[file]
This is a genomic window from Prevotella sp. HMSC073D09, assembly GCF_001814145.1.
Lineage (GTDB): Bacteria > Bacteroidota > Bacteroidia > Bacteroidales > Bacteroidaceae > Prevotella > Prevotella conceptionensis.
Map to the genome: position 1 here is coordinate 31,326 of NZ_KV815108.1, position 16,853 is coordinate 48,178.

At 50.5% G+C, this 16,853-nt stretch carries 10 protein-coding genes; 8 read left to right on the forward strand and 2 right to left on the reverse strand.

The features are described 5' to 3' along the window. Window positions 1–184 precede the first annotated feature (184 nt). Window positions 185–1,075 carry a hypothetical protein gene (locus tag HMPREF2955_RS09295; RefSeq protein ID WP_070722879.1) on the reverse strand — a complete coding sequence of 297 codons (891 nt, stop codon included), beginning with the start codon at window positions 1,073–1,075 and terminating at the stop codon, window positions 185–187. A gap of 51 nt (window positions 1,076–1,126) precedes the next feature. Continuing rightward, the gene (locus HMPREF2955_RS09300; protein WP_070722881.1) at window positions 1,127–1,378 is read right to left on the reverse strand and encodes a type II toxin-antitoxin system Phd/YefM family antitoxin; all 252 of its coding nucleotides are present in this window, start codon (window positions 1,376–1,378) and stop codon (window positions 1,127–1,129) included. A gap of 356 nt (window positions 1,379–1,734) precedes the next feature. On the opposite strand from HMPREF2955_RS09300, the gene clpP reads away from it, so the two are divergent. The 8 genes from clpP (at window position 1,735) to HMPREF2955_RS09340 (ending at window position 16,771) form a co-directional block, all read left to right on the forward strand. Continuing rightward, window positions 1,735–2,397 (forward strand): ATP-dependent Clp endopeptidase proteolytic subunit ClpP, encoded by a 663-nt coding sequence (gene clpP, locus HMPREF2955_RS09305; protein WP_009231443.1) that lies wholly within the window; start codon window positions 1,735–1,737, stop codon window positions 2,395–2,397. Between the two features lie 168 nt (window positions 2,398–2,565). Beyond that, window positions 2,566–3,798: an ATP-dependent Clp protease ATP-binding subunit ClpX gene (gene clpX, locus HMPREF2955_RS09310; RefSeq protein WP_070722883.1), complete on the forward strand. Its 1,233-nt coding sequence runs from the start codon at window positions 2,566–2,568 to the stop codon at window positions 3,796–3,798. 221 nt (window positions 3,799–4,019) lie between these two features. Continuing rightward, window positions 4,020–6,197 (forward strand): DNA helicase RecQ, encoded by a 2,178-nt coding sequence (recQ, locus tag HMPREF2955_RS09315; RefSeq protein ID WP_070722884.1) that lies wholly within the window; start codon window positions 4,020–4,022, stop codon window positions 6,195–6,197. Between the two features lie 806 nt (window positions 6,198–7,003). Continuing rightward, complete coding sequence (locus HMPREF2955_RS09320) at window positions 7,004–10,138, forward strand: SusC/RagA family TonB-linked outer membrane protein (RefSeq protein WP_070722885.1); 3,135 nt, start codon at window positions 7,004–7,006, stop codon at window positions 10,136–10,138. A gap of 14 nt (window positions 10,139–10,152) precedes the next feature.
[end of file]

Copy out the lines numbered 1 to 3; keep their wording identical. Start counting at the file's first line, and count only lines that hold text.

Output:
This is a genomic window from Prevotella sp. HMSC073D09, assembly GCF_001814145.1.
Lineage (GTDB): Bacteria > Bacteroidota > Bacteroidia > Bacteroidales > Bacteroidaceae > Prevotella > Prevotella conceptionensis.
Map to the genome: position 1 here is coordinate 31,326 of NZ_KV815108.1, position 16,853 is coordinate 48,178.